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What happens after Biometrics Appointment?

Austin, TX |

I applied for Deferred Action and I have my biometrics appointment in 4 days. After that, what happens? Will I get my decision? About how long should I wait?

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Attorney answers 3


USCIS conducts the security checks and then adjudicates the matter.

J Charles Ferrari Eng & Nishimura 213.622.2255 The statement above is general in nature and does not constitute legal advice, as not all the facts are known. You should retain an attorney to review all the facts specific to your case in order to receive advise specific to your case. The statement above does not create an attorney/client relationship. Answers on Avvo can only be general ones, as specific answers would require knowledge of all the facts. As such, they may or may not apply to the question.


They will make a decision on your case. Unfortunately we cannot predict how long it will be.


Thanks for your inquiry. The answer is that I have no idea! Honestly, this process is quite new and your application will be amongst the first to be considered and decided. So let's explain some general processing details that come with many applications which are processed through a USCIS Service Center.

Eventually, the file will be assigned to an Immigration Services Officer ("ISO") who will review the case and see if you meet each of the eligibility requirements of the new deferred action (DA) program. If the officer believes that the application is meritorious and that you have established all that is required, an approval notice will be mailed to you and an employment authorization document ("EAD") will be ordered and processed. The EAD should then soon follow, again in the mail.

If there is some evidence that is missing or if the ISO requires additional evidence to approve the application, then a Request for Evidence ("RFE") can be issued and sent to you. The RFE will indicate what is needed, why it is needed and provide instructions about what type of evidence to provide and how to get it back to CIS for further consideration. Once the requested evidence is received by CIS, the case will be forwarded back to an ISO and reviewed.

If the case does not present an application which can be approved, CIS can deny the application. A denial will be sent to you in writing along with a description of why the denial was entered. The denial letter will explain that a motion to reopen or motion to reconsider the denial can be submitted if you believe that it is necessary. Keep in mind, however, that these motions are generally required to be filed within 30 days of the date of the denial and do cost an additional fee to submit.

I do not believe that there is an appeal process set forth on these applications. This process is one that was created by Executive Order, it is not one which finds its existence in the law or through regulations promulgated by CIS. For this reason, it is my personal opinion that there will be few avenues of asking for a second look to be provided in these cases. This is just my opinion and since all of this is new to all of us, we never know what kind of procedures may be implemented in the future. I can only speak to what I know now and this is as described herein.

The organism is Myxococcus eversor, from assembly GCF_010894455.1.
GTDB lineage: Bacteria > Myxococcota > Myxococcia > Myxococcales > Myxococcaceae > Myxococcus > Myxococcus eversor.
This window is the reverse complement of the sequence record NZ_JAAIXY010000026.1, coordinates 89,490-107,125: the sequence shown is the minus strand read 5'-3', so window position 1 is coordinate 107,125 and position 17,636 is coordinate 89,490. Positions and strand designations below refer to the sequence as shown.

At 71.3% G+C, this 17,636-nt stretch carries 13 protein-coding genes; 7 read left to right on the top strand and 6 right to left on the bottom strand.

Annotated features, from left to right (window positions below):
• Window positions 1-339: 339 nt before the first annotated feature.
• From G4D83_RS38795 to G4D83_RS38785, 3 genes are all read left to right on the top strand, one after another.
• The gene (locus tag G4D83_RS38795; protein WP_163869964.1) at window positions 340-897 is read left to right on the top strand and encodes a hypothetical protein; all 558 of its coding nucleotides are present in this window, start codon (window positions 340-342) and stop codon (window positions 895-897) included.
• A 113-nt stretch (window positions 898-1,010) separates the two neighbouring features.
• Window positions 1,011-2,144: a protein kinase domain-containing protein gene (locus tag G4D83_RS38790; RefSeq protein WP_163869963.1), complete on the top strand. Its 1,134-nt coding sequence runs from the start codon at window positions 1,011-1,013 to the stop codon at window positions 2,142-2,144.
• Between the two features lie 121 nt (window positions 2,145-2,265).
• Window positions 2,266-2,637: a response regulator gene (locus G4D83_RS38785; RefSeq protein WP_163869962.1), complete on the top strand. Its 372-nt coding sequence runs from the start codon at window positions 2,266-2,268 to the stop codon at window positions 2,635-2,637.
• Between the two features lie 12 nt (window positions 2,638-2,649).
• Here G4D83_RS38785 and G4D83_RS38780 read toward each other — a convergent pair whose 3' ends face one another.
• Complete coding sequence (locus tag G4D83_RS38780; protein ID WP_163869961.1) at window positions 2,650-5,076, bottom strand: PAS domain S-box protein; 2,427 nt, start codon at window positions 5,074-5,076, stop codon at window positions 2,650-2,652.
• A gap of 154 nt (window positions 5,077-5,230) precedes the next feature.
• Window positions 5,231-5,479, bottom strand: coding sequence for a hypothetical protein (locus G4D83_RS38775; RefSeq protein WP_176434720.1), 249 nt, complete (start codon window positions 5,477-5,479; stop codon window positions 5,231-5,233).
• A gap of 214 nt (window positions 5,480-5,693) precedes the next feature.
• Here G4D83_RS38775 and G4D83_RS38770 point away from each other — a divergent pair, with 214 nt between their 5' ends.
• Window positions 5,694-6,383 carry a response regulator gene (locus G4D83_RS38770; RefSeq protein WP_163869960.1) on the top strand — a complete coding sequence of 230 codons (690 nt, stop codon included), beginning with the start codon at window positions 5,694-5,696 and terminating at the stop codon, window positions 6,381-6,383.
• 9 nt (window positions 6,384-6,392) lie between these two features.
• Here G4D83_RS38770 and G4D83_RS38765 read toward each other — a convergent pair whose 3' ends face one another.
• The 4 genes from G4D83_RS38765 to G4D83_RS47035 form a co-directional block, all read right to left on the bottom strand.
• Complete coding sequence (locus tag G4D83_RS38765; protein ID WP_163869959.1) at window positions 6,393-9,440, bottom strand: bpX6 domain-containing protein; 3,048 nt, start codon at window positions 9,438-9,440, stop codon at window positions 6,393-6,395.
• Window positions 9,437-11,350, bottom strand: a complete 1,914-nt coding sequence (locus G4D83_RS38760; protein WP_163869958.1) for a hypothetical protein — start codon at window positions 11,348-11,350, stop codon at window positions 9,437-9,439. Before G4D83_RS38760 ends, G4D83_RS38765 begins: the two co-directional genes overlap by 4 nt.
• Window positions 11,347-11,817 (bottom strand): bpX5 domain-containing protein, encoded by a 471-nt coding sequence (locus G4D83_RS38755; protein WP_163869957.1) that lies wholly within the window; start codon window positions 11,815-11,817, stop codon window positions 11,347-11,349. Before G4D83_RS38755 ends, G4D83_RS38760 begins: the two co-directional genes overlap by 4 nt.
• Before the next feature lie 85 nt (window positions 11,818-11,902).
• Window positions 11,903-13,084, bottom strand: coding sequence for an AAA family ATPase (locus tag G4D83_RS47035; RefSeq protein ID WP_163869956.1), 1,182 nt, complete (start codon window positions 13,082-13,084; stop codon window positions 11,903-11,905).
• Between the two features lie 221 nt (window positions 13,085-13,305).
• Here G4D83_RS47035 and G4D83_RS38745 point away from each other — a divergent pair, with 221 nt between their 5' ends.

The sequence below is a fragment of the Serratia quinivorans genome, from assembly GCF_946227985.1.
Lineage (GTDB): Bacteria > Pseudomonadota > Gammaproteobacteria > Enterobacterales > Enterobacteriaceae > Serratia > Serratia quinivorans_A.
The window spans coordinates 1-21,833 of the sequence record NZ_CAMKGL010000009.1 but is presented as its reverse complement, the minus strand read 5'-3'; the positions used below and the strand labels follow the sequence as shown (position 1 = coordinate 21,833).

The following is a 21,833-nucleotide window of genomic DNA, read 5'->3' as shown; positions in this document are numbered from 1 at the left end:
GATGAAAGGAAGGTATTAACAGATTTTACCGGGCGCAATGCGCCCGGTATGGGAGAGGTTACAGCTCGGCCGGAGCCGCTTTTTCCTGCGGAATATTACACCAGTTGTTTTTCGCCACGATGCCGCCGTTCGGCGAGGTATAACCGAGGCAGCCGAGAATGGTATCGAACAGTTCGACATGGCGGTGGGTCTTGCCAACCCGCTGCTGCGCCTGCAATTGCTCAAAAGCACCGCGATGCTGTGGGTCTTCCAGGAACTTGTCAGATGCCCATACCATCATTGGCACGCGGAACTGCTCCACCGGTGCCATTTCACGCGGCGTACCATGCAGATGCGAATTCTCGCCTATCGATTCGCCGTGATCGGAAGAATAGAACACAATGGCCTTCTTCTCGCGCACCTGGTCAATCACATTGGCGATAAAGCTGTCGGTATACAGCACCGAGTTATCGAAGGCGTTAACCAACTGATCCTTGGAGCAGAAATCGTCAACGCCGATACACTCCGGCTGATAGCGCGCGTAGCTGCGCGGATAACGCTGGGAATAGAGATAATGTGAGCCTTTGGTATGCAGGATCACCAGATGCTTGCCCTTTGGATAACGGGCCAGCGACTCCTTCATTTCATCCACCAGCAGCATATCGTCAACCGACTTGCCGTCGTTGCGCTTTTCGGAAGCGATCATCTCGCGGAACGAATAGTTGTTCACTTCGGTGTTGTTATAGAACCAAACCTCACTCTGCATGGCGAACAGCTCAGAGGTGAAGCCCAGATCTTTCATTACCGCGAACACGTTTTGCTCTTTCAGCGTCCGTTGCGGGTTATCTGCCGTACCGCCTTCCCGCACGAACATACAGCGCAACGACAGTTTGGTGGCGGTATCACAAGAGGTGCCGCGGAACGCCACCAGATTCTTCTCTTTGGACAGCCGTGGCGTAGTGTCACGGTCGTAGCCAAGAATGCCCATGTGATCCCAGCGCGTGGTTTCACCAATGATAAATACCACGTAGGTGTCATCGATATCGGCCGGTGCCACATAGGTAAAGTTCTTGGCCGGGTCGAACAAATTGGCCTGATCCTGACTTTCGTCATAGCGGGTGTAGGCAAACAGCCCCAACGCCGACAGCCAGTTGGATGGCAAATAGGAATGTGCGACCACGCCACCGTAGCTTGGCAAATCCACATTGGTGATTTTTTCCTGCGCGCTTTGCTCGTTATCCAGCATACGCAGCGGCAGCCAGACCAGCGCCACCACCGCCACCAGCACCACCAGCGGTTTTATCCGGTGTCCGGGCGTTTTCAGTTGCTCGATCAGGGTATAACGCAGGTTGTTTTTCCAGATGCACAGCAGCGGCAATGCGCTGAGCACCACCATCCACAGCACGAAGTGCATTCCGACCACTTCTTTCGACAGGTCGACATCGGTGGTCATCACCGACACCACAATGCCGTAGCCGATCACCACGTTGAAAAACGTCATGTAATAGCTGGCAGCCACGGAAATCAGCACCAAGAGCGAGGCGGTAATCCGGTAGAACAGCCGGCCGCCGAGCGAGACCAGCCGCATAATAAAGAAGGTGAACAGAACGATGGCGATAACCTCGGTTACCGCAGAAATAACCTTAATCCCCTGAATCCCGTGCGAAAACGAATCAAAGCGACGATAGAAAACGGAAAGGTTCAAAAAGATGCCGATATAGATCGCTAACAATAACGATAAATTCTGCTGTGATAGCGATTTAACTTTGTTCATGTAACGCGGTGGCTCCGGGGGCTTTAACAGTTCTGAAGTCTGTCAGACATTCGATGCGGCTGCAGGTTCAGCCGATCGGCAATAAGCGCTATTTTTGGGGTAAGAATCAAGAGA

I am of the belief that few of these cases will be scheduled for a personal interview at the local CIS Field Office. However, it appears evident that the possibility of personal interviews may exist. If an interview is required then you will be notified of the time, date and place of the interview. This interview will then occur before an ISO at the local CIS Field Office. The local CIS officer will then have the authority to approve, deny or request additional information.

In terms of how long these applications will take to finalize, CIS has indicated its goal of completing the applications within 6 months of receipt. These initial cases will probably be processed a little bit more quickly in that there do not appear to be a large amount of cases in the "pipeline" and there appear to be significant resources being sent the way of the DA cases at the inception. I would imagine that once the initial flow of cases is worked through, there may be some backlogs.

This entire process is intended on being relatively straight forward and easy to manage. In my office we are charging 500 for most of these applications that we are sending off. Not sure what other attorneys are charging, but I do not see most of these cases as all that complicated. For the time that I plan on spending on these cases and the time it will take to answer questions I believe that this price is fair. I believe that anyone applying for DA should sit with an attorney and consult as to whether it is a good idea to file. Be truthful and cooperative during your discussions with an attorney and you will be well served. Good luck.

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